The Nvidia GPU on this laptop is fine for most applications but limiting for gaming (as are 95% of notebook GPUs). Here's some more info:

[link]

elliottjosi said:

Seeking updated battery life test info

Really helpful review of features, especially given the relative premium for the "brand".

Have you done additional battery life tests and what are your finding re. results and setting management tactics to achieve them? Thanks.

Guest said:

Thank you for the informative review!

I have just ordered a T510 and due to your recommendations went for the i7, HD+, 4G, 7200rpm and Centrino ultimate....i was able to keep the cost lower by not adding the camera nor the fingerprint reader and keeping the 6 cell battery....

i love the thinkpad....my first one being a 380Z (still in use running win98se) then a t40 and now the t510 is replacing my t42.....

Guest said:

You wouldn't expect a Chevy Aveo to have the same build quality as a Cadillac CTS, would you? Lenovo has different laptop lines just as GM has different brands - and the build qualities to match.

Thinkpads are the toughest, most durable mainstream (i.e. not Panasonic Toughbooks) notebooks on the market. They are designed to meet quite a few mil-specs and to take abuse above and beyond other notebooks - including the popular MacBook Pro unibody designs, which aren't nearly as rugged.

Guest said:

I'm writing this comment on a ThinkPad R40 I bought new in November 2003 - other than a backlight failure (covered through overnight depot repair within the 3-year warranty) the unit has operated flawlessly, for much of that time as my primary tool in IT consulting.

I'm now looking for a replacement, simply because the older Pentium-M 1.5 can't do what I need for virtualization - but based on my experience, the T510 is at the top of my list. I've worked with IBM, HP, Compaq, Dell, Toshiba, and Sony laptops since the laptop was invented - when it comes time to spend my own money, there are only a few I'll consider.

Guest said:

I am writing this on my aged IBM ThinkPad R52. I love this kit. Been using IBM laptops since 1992. Tough as they come. I used to work for IBM and know well how they design, test and manufacture. Lenovo just keeps the tradition going and improving. I am so pleased that they have kept the trackpoint as an option. The R52 is now so full of stuff that I am about to order a T510 and can't wait to get my hands on it.

Guest said:

Writing this from my trusty R51E running ubuntu. Still going after being dropped on the floor and attacked by assorted foodstuffs . One spill broke the top left edge but it still trucks on :) But now sadly its taking too long to compile my apps, hudson builds takes minutes, and would be nice to run virtualbox.. So time to retire it too the kids and upgrade to a nice shiny new T510. Its great that the trackball is still there, an absolute necessity for lazy ones like myself who live on the couch.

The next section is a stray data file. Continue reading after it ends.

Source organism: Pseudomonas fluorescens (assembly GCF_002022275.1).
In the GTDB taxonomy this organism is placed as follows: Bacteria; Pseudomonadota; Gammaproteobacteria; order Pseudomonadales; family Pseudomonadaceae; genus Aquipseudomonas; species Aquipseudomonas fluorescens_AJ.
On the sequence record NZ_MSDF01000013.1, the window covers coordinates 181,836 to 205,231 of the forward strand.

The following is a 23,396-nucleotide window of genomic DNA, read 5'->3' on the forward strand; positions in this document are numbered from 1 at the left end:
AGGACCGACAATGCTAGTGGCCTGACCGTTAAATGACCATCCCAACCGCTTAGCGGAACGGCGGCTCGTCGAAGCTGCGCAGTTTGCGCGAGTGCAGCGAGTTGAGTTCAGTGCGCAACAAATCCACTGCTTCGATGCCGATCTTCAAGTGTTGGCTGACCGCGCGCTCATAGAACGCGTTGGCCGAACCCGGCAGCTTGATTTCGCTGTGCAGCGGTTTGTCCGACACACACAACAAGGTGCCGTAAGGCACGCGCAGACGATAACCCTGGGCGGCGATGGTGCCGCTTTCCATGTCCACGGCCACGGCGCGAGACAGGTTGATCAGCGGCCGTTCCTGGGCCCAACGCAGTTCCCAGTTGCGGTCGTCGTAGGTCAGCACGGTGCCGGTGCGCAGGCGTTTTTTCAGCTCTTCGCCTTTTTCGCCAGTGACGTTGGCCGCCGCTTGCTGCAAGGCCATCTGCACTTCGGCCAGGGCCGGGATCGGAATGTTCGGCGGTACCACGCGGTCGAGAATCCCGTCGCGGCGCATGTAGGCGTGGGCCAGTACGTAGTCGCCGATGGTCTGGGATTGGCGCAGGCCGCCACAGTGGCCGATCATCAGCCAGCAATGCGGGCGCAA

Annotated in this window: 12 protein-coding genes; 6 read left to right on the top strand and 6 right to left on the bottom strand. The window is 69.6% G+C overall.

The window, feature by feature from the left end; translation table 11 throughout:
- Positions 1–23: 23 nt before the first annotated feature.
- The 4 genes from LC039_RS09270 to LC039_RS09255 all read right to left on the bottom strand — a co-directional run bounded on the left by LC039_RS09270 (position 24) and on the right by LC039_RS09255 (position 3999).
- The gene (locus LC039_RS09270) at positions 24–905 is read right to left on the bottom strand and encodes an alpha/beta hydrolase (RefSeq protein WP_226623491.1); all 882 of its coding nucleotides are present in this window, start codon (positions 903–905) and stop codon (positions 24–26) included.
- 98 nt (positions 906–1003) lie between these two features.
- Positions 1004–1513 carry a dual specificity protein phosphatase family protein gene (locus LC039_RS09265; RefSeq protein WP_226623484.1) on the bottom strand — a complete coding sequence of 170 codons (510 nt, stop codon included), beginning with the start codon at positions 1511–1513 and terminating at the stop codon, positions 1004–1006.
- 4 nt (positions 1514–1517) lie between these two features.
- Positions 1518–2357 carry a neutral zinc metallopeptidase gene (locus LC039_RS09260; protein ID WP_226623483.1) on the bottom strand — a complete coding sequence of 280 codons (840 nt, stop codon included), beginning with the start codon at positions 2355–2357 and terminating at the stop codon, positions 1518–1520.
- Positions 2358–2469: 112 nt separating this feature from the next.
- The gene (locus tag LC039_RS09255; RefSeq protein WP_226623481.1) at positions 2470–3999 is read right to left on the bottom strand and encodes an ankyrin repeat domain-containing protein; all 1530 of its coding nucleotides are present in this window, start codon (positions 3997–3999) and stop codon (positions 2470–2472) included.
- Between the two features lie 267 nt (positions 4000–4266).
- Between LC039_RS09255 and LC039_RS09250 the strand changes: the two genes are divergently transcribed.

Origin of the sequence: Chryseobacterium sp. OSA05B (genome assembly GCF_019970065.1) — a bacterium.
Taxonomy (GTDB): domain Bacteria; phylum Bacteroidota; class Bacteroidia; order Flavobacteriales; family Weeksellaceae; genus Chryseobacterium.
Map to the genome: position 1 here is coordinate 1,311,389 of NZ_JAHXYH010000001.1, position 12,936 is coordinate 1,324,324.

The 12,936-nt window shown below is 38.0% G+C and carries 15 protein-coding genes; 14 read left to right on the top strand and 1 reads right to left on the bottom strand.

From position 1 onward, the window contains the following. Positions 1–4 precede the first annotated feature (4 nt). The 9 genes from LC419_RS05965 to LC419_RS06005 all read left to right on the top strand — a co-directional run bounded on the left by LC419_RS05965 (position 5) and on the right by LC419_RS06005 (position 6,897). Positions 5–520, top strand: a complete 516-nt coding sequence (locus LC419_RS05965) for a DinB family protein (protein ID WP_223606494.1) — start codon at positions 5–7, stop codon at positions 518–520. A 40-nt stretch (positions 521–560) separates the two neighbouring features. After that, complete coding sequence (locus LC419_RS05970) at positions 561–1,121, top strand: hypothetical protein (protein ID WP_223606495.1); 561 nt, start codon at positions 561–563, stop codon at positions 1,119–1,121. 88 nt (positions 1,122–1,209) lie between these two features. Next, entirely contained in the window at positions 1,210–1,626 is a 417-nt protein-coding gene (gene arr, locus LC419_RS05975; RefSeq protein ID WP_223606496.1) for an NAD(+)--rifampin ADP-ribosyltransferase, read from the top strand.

Guest said:

I purchased a fully loaded Lenovo T510 laptop for my son about 5 months ago. During that time, the charger has failed twice, leaving him without a functioning laptop for several days. Response from the 800 number was fairly quick, but both times the failure occurred on a Friday which extended the amount of time before the replacement was received.

After the second failure, I decided to buy an extra charger and battery as a backup. Unfortunately Lenovo requires someone to be at home to sign for delivery and UPS delivers to our neighborhood only in the morning. In the end, we never received the battery and charger and we were charged a 15% restocking fee. For a business user this wouldn't be a problem, but someone using it at college or at home that policy is a major hassle.

We paid a premium price for the laptop and have been pretty disappointed in the reliability of the computer and the poor service. We've learned our lesson and will not be buying any more Lenovo.

Guest said:

Great review! I have a question regarding the color sensor. I didn't order one but I have that tag. What's the purpose of having that I'm kind of confused about it. Thanks.

Guest said:

One thing to take into consideration is that this unit does not ship with a smartcard reader as an option. I just got mine and I was not able to spec it with a smartcard reader, a unit with a smartcard reader is only available with the W510 class laptops.

Guest said:

I purchased the T510 with a single 4gb memory dimm. I've thinking about upgrading to 8gb. Is the single dimm that is installed under the touch pad or the under the back cover?

Guest said:

I bought a T510 in April 2010 in NY. Actually I am working in Brasília, capital of Brazil, and about a week ago the backlight of my T510 broke, leaving my TP with nothing but a black screen. I tried the IBM online service request form, only to be told after 4 days, that my request was closed, with no comment on why and what to do. So I tried to call the toll free number, where they gave me another toll free number, where I was told to call the first toll free number again. While googling my problem, I found out that I'm not the only one with backlight problems on thinkpad notebooks. Unfortunately that seems to be a common problem. So I opened another request on the IBM online service, asking them to contact me. it's eight days by now, that I am without my computer, unable do do my work, and still no reply from IBM/Lenovo. This is very disappointing, considering that I paid a higher price thinking i would get a good quality product with a good worldwide service (as I was told by the vendor). It seems that only the higher price is left over in this story.